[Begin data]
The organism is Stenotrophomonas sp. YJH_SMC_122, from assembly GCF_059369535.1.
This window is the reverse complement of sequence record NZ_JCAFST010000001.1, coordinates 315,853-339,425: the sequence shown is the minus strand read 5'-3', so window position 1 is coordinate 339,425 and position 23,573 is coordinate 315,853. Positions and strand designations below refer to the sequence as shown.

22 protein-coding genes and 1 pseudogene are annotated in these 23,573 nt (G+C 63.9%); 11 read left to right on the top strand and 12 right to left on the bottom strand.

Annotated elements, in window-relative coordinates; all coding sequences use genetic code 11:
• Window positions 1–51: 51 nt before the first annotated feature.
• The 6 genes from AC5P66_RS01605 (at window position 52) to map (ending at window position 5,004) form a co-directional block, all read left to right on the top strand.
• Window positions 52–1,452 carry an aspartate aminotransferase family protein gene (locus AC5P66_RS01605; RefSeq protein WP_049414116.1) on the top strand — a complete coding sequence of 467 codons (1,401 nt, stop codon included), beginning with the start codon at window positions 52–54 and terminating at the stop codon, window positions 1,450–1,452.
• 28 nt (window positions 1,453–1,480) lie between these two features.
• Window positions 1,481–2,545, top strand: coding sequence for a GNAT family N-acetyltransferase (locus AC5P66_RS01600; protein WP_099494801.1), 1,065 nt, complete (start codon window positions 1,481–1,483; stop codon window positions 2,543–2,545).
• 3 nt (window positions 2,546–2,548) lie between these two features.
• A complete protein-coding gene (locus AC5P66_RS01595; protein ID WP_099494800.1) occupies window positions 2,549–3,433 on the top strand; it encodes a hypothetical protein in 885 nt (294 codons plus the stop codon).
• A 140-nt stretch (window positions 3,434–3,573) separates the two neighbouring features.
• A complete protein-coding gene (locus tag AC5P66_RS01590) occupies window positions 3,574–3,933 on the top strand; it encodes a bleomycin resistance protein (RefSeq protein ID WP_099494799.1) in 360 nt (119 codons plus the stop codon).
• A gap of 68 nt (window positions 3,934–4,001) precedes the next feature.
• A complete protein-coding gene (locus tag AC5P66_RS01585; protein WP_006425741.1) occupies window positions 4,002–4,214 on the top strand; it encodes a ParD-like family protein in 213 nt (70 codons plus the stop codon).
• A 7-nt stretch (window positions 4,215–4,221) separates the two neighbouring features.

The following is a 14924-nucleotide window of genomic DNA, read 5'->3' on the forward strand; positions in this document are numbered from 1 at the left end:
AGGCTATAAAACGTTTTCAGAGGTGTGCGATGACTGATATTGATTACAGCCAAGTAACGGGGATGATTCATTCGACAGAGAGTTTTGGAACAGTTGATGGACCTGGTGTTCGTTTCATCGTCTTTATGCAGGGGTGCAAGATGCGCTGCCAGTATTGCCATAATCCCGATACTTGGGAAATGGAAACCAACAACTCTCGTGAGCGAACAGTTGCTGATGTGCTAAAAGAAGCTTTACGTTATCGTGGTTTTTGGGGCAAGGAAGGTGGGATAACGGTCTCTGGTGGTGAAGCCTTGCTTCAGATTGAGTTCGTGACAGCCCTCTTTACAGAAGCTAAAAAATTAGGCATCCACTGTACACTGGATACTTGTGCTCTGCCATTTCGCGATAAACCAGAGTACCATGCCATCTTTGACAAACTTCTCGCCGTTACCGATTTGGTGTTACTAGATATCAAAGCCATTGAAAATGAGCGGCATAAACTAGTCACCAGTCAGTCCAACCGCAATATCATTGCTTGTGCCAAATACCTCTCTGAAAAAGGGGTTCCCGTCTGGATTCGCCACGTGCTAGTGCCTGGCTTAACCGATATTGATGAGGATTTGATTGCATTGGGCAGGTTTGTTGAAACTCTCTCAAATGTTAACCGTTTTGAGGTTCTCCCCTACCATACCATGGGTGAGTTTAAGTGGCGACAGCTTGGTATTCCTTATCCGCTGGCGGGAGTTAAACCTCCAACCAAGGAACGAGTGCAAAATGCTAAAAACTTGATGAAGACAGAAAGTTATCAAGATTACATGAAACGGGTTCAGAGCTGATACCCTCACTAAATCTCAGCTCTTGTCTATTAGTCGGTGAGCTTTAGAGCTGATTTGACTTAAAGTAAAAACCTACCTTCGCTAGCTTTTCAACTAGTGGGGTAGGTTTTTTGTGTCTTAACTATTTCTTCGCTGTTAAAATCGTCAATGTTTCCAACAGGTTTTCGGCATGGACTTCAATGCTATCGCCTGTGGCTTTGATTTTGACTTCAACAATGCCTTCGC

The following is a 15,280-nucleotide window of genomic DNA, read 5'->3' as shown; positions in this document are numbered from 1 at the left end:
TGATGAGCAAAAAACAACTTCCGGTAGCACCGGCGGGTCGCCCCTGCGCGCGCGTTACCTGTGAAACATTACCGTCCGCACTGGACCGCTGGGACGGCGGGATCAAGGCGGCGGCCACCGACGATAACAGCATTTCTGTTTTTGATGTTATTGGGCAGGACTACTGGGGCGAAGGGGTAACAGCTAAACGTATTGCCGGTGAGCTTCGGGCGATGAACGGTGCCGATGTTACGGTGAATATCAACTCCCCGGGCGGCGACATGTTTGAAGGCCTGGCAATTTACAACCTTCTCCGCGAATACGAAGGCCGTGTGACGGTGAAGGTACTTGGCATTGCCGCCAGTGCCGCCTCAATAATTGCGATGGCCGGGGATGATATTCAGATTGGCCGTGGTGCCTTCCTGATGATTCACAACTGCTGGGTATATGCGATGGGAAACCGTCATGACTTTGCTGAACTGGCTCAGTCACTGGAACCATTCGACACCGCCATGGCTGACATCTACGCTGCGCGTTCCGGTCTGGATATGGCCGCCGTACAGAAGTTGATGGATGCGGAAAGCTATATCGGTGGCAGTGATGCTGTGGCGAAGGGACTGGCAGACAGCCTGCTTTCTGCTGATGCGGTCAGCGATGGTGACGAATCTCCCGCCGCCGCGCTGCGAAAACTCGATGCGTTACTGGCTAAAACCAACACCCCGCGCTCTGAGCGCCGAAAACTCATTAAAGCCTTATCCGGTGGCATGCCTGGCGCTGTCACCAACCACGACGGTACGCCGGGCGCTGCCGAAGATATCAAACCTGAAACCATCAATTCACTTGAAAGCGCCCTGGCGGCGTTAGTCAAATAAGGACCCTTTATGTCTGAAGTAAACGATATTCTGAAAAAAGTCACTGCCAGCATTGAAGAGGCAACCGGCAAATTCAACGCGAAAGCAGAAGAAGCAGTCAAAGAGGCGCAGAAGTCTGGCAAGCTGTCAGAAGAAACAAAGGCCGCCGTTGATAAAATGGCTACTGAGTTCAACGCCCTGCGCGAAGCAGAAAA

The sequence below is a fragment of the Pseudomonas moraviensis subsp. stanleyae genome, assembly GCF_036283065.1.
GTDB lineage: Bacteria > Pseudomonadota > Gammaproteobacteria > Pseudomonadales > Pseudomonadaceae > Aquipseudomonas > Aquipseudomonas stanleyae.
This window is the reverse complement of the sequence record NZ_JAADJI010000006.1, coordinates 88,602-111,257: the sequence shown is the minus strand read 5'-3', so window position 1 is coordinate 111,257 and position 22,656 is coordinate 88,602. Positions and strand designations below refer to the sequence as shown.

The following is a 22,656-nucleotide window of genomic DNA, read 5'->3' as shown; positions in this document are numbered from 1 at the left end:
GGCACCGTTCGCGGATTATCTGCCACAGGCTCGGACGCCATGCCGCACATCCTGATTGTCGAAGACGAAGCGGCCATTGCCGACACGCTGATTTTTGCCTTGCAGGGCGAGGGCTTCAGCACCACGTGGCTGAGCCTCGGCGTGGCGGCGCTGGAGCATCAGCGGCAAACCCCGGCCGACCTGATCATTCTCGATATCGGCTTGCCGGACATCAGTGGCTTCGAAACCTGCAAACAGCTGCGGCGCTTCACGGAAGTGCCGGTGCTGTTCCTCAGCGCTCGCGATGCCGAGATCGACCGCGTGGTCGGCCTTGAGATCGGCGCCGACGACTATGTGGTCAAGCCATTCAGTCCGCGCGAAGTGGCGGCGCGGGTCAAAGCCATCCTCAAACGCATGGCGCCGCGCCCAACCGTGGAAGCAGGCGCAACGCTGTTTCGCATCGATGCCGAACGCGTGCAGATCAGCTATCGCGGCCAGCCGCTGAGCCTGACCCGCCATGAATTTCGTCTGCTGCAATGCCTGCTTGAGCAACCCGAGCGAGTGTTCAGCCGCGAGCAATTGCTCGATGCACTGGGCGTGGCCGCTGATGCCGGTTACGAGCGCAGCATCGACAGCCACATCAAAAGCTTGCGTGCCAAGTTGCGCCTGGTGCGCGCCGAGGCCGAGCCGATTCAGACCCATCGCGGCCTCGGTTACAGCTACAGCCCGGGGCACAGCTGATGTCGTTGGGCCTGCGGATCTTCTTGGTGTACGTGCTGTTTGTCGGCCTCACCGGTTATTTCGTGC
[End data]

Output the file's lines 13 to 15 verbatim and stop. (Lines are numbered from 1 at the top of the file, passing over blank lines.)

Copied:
• A complete protein-coding gene (locus tag AC5P66_RS01590) occupies window positions 3,574–3,933 on the top strand; it encodes a bleomycin resistance protein (RefSeq protein ID WP_099494799.1) in 360 nt (119 codons plus the stop codon).
• A gap of 68 nt (window positions 3,934–4,001) precedes the next feature.
• A complete protein-coding gene (locus tag AC5P66_RS01585; protein WP_006425741.1) occupies window positions 4,002–4,214 on the top strand; it encodes a ParD-like family protein in 213 nt (70 codons plus the stop codon).